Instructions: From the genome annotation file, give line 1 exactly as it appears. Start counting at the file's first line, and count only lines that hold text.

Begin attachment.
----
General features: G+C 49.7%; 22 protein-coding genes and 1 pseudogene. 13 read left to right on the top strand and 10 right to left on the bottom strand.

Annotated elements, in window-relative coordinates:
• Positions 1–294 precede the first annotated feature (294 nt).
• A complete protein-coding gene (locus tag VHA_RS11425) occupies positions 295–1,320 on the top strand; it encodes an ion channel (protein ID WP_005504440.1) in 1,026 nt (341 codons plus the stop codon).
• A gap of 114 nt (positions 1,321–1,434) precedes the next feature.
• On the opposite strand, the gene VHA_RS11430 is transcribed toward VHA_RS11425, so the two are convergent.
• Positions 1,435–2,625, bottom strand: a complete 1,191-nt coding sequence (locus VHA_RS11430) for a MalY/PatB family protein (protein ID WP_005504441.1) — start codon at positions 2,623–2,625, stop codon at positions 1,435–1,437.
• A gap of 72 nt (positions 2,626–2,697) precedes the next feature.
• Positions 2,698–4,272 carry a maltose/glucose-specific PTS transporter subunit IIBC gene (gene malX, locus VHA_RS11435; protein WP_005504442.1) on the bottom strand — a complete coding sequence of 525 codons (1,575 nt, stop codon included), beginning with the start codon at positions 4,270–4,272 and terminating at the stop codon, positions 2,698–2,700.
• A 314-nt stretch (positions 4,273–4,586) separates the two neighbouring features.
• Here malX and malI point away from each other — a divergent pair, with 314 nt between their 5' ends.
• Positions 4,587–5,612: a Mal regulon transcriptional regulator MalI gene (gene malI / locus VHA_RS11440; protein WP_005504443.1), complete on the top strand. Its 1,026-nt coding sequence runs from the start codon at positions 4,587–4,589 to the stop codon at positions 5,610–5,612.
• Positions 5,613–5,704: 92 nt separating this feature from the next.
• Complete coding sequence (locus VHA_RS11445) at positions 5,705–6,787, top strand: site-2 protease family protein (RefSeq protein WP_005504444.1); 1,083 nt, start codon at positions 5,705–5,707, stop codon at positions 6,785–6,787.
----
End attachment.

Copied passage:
General features: G+C 49.7%; 22 protein-coding genes and 1 pseudogene. 13 read left to right on the top strand and 10 right to left on the bottom strand.